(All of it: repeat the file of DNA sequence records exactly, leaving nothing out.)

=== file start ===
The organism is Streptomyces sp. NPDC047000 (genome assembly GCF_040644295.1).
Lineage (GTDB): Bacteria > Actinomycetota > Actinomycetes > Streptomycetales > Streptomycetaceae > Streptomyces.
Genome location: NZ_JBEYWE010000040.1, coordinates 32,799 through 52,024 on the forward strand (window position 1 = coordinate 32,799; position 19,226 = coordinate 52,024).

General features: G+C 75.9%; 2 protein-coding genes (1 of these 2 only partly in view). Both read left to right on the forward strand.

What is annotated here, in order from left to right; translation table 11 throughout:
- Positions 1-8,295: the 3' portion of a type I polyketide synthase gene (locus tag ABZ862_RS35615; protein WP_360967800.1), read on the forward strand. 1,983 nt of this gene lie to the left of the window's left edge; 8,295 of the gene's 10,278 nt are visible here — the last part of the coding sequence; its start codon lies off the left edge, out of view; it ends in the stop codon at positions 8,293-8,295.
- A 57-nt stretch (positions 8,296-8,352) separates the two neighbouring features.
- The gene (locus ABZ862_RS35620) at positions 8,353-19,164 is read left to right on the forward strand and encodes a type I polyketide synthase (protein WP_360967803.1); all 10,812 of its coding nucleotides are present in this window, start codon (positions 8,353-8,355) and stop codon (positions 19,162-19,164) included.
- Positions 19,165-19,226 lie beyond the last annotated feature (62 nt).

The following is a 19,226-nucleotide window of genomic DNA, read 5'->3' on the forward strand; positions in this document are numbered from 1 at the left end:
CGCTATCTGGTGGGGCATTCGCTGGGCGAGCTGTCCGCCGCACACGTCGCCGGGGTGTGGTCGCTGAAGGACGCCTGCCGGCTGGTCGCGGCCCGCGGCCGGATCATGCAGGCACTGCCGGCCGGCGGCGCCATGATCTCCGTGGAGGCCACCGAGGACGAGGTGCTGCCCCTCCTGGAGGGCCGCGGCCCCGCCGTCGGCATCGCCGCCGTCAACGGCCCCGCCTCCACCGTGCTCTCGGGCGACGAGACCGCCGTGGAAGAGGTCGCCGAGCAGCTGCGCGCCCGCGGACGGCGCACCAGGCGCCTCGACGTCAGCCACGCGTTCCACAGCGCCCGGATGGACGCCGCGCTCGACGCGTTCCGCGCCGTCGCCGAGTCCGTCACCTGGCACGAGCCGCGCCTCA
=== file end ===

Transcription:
The organism is Streptomyces sp. NPDC047000 (genome assembly GCF_040644295.1).
Lineage (GTDB): Bacteria > Actinomycetota > Actinomycetes > Streptomycetales > Streptomycetaceae > Streptomyces.
Genome location: NZ_JBEYWE010000040.1, coordinates 32,799 through 52,024 on the forward strand (window position 1 = coordinate 32,799; position 19,226 = coordinate 52,024).

General features: G+C 75.9%; 2 protein-coding genes (1 of these 2 only partly in view). Both read left to right on the forward strand.

What is annotated here, in order from left to right; translation table 11 throughout:
- Positions 1-8,295: the 3' portion of a type I polyketide synthase gene (locus tag ABZ862_RS35615; protein WP_360967800.1), read on the forward strand. 1,983 nt of this gene lie to the left of the window's left edge; 8,295 of the gene's 10,278 nt are visible here — the last part of the coding sequence; its start codon lies off the left edge, out of view; it ends in the stop codon at positions 8,293-8,295.
- A 57-nt stretch (positions 8,296-8,352) separates the two neighbouring features.
- The gene (locus ABZ862_RS35620) at positions 8,353-19,164 is read left to right on the forward strand and encodes a type I polyketide synthase (protein WP_360967803.1); all 10,812 of its coding nucleotides are present in this window, start codon (positions 8,353-8,355) and stop codon (positions 19,162-19,164) included.
- Positions 19,165-19,226 lie beyond the last annotated feature (62 nt).

The following is a 19,226-nucleotide window of genomic DNA, read 5'->3' on the forward strand; positions in this document are numbered from 1 at the left end:
CGCTATCTGGTGGGGCATTCGCTGGGCGAGCTGTCCGCCGCACACGTCGCCGGGGTGTGGTCGCTGAAGGACGCCTGCCGGCTGGTCGCGGCCCGCGGCCGGATCATGCAGGCACTGCCGGCCGGCGGCGCCATGATCTCCGTGGAGGCCACCGAGGACGAGGTGCTGCCCCTCCTGGAGGGCCGCGGCCCCGCCGTCGGCATCGCCGCCGTCAACGGCCCCGCCTCCACCGTGCTCTCGGGCGACGAGACCGCCGTGGAAGAGGTCGCCGAGCAGCTGCGCGCCCGCGGACGGCGCACCAGGCGCCTCGACGTCAGCCACGCGTTCCACAGCGCCCGGATGGACGCCGCGCTCGACGCGTTCCGCGCCGTCGCCGAGTCCGTCACCTGGCACGAGCCGCGCCTCA